The Brands Making a Splash in Sustainable Swimwear
Whether you’re an year-round pool dweller or just in it for the summer dips, you’ll likely have come across a torrent of swimwear brands shouting about their sustainable credentials in the last couple of years. And with recent reports of a consumer shift away from so-called fast fashion toward brands with sustainability at their core, the changing tide of swimwear seems to be coming at just the right moment. That being said, you’d be forgiven for exercising caution before adding any old board shorts or bikini to cart with an environmentally friendly tagline in its product description.
The majority of labels producing sustainable swimwear sing the praises of one fabric in particular – Econyl. The regenerated nylon fibre is made entirely from recycled plastic polymers such as fishing nets, rigid textiles and even carpets. The material comes from leading Italian nylon manufacturer Aquafil Global, whose chairman rightly stated ahead of its 2011 launch that “Either you become sustainable, or you will have to exit the business.”
In its commitment to recycled materials, Econyl is also responsible for helping to clean up our oceans and protect sea life from entanglement in fishing wastage, which accounts for 10 percent of ocean junk.
There are other important factors in the quest to make truly sustainable swimwear too, including the use of non-toxic dye ingredients and environmentally-compliant factories. And while mass-market eco-friendly swimsuits are still lurking in the shallow end of production, waves are being made by a choice few brands – the most notable of which, we’ve listed below.
10 Of The Best Sustainable Swimwear Brands
Made from 99% of its own signature Amni Eco Soul fabric, BOLD Swim is committed to sustainability across every point of its supply chain, including fair wages and eco-friendly practices throughout. Along with swimwear produced using recycled water, any production waste from its biodegradable fabrics is donated to local artisans who reuse for textiles. At the end of the supply chain, it uses minimal and 100% recyclable packaging.
All of Fisch’s swimwear is made from Italian Econyl woven in Lombardy, located in close proximity to the factory they then produce it in to minimise their carbon footprint. What’s more, Fisch is dedicated to supporting Healthy Seas – a team of skilled divers dedicated to cleaning up our oceans from both plastic and ghost fishing nets – donating 10 percent of its global profits to the initiative every year.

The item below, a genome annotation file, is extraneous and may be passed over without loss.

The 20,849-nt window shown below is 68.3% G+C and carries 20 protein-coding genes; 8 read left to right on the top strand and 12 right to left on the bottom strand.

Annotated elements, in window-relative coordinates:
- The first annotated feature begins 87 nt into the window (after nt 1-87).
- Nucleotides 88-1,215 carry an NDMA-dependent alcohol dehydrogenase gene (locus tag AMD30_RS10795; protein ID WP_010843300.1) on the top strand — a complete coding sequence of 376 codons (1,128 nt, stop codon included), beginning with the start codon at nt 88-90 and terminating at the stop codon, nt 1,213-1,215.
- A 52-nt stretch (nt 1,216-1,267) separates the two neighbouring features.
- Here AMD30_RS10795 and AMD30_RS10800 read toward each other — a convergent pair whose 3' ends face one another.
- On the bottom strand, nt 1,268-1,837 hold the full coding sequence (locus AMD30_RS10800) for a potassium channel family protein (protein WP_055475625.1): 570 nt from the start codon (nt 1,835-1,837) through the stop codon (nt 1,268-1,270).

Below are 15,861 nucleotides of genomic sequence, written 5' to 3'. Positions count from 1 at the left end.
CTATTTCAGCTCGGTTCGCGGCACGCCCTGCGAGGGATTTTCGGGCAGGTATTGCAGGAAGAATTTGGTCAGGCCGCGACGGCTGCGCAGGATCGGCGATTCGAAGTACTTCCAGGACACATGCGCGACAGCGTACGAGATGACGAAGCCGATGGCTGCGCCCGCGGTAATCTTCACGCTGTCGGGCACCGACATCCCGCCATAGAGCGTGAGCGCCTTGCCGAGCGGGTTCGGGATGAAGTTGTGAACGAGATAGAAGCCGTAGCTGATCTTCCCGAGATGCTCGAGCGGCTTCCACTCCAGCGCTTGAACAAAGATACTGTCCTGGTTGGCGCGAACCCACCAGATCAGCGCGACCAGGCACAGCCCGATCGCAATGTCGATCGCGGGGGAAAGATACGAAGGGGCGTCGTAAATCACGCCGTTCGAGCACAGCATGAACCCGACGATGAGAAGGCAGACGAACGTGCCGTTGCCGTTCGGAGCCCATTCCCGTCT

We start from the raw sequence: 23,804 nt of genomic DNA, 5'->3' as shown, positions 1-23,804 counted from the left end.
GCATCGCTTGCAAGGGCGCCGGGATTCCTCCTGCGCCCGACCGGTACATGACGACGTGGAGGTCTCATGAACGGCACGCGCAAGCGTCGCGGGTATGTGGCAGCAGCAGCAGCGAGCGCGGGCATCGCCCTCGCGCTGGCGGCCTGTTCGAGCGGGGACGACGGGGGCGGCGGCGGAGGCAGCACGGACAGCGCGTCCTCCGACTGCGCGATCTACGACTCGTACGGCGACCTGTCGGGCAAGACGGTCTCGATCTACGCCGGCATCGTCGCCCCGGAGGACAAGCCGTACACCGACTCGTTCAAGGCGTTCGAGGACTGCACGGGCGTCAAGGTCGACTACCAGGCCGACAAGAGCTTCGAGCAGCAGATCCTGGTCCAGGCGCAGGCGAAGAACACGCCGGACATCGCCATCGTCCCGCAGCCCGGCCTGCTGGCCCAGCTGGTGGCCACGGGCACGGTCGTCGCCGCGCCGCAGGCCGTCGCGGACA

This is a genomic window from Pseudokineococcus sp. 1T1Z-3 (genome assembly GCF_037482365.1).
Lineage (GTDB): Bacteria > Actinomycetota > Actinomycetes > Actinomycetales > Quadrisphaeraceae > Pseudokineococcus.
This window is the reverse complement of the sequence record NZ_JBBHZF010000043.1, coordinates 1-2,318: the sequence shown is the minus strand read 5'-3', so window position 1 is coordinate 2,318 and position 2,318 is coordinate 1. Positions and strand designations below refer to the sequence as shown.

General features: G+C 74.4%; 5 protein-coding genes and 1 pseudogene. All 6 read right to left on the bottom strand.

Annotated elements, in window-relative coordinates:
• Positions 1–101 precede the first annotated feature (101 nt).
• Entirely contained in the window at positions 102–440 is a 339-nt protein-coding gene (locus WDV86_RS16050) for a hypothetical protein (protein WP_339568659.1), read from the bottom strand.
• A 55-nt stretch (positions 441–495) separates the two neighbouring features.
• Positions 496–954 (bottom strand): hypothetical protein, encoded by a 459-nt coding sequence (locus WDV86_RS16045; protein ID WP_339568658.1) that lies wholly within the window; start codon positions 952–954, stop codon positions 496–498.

Patagonia started life as a climbing equipment brand but has since become an industry pin-up for ethics and eco-consciousness. Since 1986, it has donated 10% of its profits to grassroots movements, and it was the first brand to officially join the network of bluesign system partners to ensure all chemicals, processes and materials are safe for the environment, workers and customers.
Few brands love the sea quite as much as British surf brand and fellow B Corporation Finisterre, so it’s no surprise that the label was an early adopter of Econyl yarns for its swimwear. Varying percentages of Econyl are used in conjunction with organic cotton and other post-consumer recycled materials on board and bikini shorts, plus rash tops and leggings primed for cold water pursuits.
The Hladky brothers who founded Everest Isles saw firsthand the impact of ocean pollution and sought to create a brand that always kept this front of mind. Even the brand name is derived from the threat that climate change brings to the Himalayas. Their latest designs are made from bluesign system textiles and 100% Econyl yarn.
Premium Swedish men’s underwear brand CDLP delivered its first foray into swimwear in 2018, collaborating with Italian institution, the Grand Hotel Tremezzo, on three shorts styles designed in a colour palette inspired by the picturesque Como lakeside. Off the back of this early success the brand is continuing to push its beautifully-made swimwear hard, with a range of swim briefs, trunks and shorts all made with Italian-sourced Econyl and handmade in a family-run fábrica in Portugal.
Laguna Beach-based Vitamin A opts for EcoLux over Econyl – a fine, matte jersey swim fabric locally produced in California. In blending the recycled nylon fibre with a lycra material known for its longevity, it extends the life of a swimsuit far beyond throwaway fast-fashion labels. What’s more, its prints are often created using a waterless digital technology at factories which prioritise conserving both water and electricity.
A pioneer in high street adoption of Econyl for its swimwear, Arket champions the material across much of their men’s and women’s lines. Those seeking to be truly eco-conscious in their purchases are right to be wary of its fast fashion roots, but the widespread adoption of the material in their latest designs is a step in the right direction for larger enterprises such as this.
Stay Wild Swim
The brainchild of bloggers, Natalie Glaze and Zanna Van Dijk (both keen scuba divers and passionate ocean lovers), Stay Wild Swim is another big Econyl fan. Sourcing its regenerated nylon yarn from Italy, the brand then produces its swimwear in a small factory in London with a stringent zero-waste approach and a concerted effort to bring sustainability into every step of the process, including the use of recycled hang tags, compostable hygiene liners and carbon neutral shipping.
Away That Day
Designed in London and manufactured by a family-run supplier in Bali, Away That Day, uses the sustainable swimwear gold standard, Ecoynl, when making their swimsuits, while its packaging is all sustainably wrapped up in compostable mailing bags and recycled tissue paper. The latter comes from a company called No Issue which plants a tree in areas stricken by deforestation for every order Away That Day makes with them.